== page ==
Celebrating a revolution with a revolution

As I see it, America started “celebrating” this year’s Fourth of July holiday on May 26, when the first protesters took to the streets of Minneapolis to denounce the police murder of George Floyd. Those earliest actions have since led to nearly 5,000 protests in 2,500 towns and cities with an estimated 20 million people participating. It is, simply put, the most massive protest movement in the history of the nation and it is revolutionary, a fitting tribute to our Founders.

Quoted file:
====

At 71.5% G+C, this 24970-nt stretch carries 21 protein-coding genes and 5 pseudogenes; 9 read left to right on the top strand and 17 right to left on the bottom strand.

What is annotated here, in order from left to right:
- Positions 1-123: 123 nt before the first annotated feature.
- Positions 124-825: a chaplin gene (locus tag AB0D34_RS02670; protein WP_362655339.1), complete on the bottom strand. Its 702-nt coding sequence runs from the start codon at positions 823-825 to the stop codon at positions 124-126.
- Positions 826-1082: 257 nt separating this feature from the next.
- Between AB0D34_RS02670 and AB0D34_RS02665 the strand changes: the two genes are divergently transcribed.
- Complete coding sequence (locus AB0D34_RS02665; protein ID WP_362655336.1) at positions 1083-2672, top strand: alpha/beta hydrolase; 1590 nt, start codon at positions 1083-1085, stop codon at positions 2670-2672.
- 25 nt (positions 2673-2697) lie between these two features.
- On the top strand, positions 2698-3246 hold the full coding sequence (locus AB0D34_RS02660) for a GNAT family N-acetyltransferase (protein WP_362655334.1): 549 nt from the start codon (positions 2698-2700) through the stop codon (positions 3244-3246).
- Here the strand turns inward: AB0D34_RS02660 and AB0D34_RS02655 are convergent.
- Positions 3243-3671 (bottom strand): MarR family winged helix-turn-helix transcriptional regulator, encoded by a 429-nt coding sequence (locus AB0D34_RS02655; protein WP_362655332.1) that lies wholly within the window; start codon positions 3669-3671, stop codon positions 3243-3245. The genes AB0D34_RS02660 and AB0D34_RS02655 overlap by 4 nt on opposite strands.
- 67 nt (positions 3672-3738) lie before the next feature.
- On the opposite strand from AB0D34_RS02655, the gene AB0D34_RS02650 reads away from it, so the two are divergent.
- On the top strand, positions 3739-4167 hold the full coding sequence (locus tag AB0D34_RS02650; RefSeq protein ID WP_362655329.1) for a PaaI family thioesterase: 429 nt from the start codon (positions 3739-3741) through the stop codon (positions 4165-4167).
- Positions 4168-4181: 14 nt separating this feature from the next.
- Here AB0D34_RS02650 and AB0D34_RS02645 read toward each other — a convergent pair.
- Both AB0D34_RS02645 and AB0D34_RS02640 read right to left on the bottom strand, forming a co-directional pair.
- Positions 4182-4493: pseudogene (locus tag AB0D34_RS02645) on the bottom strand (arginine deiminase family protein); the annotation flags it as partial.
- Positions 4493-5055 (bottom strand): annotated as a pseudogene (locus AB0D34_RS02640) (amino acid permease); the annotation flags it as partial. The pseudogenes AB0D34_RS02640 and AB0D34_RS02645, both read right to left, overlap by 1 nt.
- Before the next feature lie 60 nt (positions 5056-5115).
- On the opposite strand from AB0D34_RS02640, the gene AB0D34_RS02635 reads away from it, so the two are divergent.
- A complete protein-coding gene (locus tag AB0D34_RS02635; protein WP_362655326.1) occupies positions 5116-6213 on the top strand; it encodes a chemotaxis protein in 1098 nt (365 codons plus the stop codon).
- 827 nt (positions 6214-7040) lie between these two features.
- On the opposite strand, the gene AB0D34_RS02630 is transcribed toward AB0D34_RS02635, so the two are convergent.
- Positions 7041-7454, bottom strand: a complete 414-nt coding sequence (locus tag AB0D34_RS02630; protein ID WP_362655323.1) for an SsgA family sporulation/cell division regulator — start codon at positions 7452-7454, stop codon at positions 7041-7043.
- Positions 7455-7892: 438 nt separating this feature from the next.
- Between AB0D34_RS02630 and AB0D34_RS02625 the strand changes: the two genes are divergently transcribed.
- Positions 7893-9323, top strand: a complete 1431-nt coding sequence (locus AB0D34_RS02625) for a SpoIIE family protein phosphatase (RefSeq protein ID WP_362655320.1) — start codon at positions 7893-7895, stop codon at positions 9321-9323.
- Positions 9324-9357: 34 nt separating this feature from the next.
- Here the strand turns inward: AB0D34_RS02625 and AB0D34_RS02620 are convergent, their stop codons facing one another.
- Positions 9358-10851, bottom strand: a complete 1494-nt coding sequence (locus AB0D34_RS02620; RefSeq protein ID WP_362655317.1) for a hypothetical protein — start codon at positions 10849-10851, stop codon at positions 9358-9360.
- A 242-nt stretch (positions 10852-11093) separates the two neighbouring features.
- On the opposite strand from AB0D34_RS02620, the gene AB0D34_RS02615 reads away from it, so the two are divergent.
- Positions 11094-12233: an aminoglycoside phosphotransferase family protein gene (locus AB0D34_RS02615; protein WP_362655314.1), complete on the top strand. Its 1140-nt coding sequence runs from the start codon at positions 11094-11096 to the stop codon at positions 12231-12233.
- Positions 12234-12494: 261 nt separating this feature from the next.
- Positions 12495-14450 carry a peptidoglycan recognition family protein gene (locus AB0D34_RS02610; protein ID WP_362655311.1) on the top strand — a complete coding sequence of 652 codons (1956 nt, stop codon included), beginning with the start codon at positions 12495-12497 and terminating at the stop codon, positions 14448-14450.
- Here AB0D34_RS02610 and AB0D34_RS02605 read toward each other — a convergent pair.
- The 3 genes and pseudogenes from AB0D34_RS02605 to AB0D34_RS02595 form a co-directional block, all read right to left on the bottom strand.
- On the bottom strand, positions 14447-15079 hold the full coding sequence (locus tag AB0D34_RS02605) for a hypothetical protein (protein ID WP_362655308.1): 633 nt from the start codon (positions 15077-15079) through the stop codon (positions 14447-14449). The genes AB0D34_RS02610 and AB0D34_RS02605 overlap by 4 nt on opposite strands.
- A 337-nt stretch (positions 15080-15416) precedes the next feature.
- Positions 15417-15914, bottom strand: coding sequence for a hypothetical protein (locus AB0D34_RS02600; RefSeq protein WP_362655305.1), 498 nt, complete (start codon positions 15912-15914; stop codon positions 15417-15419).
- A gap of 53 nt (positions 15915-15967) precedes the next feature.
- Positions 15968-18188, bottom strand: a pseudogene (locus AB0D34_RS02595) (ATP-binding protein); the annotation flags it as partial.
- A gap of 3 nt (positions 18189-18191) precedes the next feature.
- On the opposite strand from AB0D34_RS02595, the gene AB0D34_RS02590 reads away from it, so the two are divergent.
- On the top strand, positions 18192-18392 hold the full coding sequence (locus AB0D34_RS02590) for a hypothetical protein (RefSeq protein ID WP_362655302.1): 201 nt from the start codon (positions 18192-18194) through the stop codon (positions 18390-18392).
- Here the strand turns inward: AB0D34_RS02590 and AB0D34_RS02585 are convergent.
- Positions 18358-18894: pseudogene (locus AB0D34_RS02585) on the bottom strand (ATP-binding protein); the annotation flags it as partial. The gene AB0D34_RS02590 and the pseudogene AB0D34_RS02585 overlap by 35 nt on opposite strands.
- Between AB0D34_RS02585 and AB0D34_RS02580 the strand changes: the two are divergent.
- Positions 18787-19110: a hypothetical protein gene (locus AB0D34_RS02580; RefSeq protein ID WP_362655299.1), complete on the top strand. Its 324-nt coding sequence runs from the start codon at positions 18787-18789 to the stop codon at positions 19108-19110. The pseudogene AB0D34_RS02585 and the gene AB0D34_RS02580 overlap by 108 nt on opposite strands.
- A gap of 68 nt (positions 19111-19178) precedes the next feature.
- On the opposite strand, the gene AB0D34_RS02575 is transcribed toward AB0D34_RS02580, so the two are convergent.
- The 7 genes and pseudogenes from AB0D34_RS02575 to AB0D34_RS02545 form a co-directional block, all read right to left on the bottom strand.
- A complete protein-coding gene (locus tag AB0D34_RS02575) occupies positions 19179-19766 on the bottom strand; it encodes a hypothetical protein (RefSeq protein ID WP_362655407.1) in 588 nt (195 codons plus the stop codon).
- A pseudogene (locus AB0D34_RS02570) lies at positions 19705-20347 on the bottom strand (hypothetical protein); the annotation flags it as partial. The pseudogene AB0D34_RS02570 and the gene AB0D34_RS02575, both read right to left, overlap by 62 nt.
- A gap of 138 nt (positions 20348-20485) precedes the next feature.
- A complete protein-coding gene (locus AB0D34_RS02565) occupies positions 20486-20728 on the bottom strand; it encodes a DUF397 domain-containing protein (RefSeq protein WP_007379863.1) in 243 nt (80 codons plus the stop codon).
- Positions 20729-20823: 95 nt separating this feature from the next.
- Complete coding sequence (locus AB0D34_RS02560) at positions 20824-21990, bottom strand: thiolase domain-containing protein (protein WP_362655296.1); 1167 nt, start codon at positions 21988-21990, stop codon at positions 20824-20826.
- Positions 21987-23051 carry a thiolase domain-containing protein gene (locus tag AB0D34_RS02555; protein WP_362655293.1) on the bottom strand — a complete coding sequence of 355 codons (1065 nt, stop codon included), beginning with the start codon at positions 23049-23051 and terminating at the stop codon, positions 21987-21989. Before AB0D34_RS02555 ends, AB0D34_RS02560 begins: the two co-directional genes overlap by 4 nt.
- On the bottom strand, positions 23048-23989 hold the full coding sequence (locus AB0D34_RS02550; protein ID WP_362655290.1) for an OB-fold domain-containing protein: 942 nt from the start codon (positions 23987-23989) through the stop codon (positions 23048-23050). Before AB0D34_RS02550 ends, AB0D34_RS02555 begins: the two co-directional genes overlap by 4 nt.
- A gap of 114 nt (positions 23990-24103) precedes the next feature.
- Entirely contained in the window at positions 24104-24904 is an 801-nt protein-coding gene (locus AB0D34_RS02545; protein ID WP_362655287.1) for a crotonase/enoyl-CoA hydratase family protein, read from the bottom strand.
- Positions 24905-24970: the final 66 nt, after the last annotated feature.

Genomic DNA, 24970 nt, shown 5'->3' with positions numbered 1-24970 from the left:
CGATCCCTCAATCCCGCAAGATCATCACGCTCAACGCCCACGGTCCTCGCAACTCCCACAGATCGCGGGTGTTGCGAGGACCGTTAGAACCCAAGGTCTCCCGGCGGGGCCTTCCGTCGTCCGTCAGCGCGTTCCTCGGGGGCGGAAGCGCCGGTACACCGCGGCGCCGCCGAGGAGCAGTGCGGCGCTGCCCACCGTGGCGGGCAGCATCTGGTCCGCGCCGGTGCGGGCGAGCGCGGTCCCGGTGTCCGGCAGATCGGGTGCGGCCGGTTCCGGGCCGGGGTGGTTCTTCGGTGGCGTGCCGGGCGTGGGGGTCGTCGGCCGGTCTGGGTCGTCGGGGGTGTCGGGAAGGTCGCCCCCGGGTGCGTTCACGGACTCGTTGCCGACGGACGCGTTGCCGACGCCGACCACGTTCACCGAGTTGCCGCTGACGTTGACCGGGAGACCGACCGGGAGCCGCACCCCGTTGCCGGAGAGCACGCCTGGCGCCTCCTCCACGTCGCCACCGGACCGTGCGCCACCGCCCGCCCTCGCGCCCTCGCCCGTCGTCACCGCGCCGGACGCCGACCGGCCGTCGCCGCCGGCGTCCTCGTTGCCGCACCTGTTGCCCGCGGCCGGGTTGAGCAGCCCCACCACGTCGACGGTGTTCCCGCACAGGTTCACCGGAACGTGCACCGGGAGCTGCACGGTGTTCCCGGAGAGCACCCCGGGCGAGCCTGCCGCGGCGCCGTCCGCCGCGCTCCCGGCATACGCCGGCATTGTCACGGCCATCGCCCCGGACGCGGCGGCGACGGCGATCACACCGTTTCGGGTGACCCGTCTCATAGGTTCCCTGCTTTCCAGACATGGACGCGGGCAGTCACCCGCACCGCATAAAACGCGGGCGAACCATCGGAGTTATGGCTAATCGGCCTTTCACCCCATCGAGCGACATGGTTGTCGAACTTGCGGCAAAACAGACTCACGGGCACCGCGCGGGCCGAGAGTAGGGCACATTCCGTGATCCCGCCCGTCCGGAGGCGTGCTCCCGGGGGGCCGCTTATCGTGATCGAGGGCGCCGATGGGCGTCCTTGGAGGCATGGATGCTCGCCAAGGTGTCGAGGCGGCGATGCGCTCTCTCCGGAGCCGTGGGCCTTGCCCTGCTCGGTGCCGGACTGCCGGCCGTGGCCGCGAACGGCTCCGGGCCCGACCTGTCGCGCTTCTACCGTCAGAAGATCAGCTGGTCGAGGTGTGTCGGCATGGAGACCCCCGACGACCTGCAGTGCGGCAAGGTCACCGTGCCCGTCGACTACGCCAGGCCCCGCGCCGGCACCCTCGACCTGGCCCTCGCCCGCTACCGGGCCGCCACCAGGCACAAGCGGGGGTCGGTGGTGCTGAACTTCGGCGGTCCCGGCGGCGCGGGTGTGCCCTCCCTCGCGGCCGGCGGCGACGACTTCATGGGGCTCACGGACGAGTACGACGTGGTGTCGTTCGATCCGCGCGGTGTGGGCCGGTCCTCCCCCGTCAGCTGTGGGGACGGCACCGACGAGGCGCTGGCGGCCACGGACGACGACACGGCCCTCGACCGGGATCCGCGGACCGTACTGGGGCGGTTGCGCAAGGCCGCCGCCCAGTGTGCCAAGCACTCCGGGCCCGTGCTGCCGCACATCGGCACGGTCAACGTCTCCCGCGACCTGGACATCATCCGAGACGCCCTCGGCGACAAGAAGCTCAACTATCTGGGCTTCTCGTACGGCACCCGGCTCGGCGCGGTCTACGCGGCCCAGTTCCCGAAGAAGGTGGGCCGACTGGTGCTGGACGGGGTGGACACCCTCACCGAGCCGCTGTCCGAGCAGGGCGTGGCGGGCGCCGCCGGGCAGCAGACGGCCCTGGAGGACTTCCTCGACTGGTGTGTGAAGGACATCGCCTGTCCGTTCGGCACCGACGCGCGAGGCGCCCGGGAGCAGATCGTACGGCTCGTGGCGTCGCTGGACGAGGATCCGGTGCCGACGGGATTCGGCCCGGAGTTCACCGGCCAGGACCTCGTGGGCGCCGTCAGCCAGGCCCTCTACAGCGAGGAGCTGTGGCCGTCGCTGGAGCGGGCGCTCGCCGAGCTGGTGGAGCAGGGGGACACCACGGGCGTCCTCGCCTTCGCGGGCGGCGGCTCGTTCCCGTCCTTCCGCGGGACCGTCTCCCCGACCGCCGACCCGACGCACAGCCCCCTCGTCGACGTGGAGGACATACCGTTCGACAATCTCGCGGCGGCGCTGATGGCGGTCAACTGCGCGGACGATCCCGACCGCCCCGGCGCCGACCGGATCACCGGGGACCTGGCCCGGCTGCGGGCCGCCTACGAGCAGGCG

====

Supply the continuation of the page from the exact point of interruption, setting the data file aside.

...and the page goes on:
The revolution that is taking place in our streets, in our schools, in our churches, in our homes, is not the armed revolution of popular imagination. It is instead a revolution of values, the very sort of revolution called for by Martin Luther King, Jr. in his famous Riverside Church speech in April of 1967.

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